For almost any student, the college admissions process seems overwhelming. With so many steps to take care of, it’s completely normal if you find it difficult to follow a step-by-step approach.
As one of the reputable College Counseling Virtual Offices, it’s our responsibility to help all college-bound students follow a systematic approach to get into their dream colleges without having any unnecessary stress.
Here, we’ve created a detailed roadmap that you can follow right from the beginning of your high school.
Your freshman year is the appropriate time to join college preparatory classes. Start to strengthen the areas you want to pursue in college.
If you haven’t yet identified your interests or strengths, join a free online college counseling service to do it.
Apart from participating in extracurricular activities and joining clubs to pursue your interests, see if there’re appropriate summer internships available for you to do.
Not only will this add value to your resume, but it will also give you wonderful exposure to the professional world. It’s also a good decision to create a list of honors and awards that you plan to achieve during your four years in high school.
During your sophomore year, you should contact a local college admissions counselor or College Counseling Virtual Office to explore colleges based on your interests and their admission requirements. You may also take the PSAT exam during this year.
While colleges won’t consider your PSAT score, it can get you merit scholarships.
Continue with your extracurricular activities and club participation while staying engaged in summer internships, research opportunities, etc. Focus on improving your grades to strengthen your academic profile.
If you haven’t taken the PSAT exam in the tenth grade, take it this year. Both SAT and ACT scores are equally accepted by colleges, so decide which one you’ll take and start preparing accordingly. You should also try to reach a higher position in your club, which may bring leadership opportunities your way.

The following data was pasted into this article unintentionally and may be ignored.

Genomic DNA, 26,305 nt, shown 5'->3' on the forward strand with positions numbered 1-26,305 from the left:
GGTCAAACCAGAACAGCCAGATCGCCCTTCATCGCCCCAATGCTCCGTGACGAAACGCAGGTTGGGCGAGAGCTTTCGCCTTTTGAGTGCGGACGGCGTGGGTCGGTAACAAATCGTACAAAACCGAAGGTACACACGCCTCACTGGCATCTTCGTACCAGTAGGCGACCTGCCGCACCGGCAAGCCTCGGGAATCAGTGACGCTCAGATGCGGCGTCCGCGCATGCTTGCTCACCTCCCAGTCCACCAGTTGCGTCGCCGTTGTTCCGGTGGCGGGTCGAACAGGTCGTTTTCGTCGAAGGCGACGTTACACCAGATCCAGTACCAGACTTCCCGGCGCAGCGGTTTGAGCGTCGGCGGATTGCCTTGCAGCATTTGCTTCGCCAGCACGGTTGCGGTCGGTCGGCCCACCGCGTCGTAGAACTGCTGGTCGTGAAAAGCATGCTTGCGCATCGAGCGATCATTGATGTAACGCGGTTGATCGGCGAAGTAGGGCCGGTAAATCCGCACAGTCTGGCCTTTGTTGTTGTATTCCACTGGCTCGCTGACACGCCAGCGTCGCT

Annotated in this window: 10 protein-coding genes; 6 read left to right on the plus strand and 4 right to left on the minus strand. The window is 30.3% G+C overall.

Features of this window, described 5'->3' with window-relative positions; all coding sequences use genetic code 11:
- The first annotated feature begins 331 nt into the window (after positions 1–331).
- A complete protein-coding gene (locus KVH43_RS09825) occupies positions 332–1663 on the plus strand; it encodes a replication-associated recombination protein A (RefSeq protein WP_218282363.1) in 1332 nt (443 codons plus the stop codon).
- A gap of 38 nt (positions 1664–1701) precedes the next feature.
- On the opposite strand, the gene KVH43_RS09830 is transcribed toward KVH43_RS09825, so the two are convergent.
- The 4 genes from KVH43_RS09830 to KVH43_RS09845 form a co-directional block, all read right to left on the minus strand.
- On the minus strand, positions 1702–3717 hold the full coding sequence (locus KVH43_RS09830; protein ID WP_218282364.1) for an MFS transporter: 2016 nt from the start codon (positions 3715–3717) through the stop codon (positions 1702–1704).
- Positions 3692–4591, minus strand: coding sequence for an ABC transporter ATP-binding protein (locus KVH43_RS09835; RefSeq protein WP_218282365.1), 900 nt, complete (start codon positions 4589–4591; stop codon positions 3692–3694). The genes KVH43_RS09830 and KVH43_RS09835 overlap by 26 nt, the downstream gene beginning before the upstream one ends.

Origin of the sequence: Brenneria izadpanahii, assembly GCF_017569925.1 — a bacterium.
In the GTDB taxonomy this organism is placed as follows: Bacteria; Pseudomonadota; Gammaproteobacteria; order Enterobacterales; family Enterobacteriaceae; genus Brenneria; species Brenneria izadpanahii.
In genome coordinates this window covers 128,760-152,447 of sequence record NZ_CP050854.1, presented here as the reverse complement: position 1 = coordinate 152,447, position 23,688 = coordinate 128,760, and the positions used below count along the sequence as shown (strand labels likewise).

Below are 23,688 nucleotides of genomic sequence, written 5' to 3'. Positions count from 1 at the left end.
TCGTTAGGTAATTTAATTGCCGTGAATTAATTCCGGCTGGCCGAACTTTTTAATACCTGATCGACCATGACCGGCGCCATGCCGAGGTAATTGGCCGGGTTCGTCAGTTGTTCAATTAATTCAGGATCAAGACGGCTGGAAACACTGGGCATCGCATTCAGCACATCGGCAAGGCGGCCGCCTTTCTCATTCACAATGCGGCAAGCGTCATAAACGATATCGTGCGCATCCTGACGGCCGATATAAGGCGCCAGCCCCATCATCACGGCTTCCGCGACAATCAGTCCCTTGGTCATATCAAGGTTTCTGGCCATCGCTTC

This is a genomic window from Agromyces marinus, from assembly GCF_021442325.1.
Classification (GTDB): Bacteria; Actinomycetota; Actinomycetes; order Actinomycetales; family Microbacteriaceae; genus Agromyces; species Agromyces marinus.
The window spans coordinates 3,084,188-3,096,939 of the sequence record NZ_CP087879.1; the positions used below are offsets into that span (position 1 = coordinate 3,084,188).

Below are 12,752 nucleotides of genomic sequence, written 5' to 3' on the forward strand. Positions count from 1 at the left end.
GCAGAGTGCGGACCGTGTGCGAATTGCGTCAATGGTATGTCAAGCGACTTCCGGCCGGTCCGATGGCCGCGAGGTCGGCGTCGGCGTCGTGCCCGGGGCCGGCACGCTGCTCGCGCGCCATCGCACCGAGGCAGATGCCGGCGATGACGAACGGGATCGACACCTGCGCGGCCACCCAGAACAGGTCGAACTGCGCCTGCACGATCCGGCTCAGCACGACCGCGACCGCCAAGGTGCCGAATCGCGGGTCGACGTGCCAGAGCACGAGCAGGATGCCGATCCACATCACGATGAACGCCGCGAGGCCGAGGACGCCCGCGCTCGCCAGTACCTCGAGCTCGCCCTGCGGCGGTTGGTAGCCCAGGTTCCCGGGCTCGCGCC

Once you feel prepared enough, take the SAT/ACT exam. It’ll also be a smart idea to take AP (Advanced Placement) tests, as good scores may help you earn some college credits, which can bring your overall college tuition fee down.
This is the time when you must contact a College Counseling Virtual Office or a local college admissions counselor to prepare a list of colleges that you want to apply to.
You should start visiting your target colleges virtually and prepare a list of their application deadlines. Also, start working on college application essays together with other relevant materials. Start gathering letters of recommendation from potential teachers.
See which scholarships and financial aid are available to you and start applying for them.
Ensure that both early application schools and regular decision schools receive your official ACT/SAT score reports and appear in respective interviews.
If any standardized tests are remaining, register and take them. This is the time you need to start applying to your shortlisted colleges. Finally, evaluate college acceptances while comparing financial aid offers before making a final decision.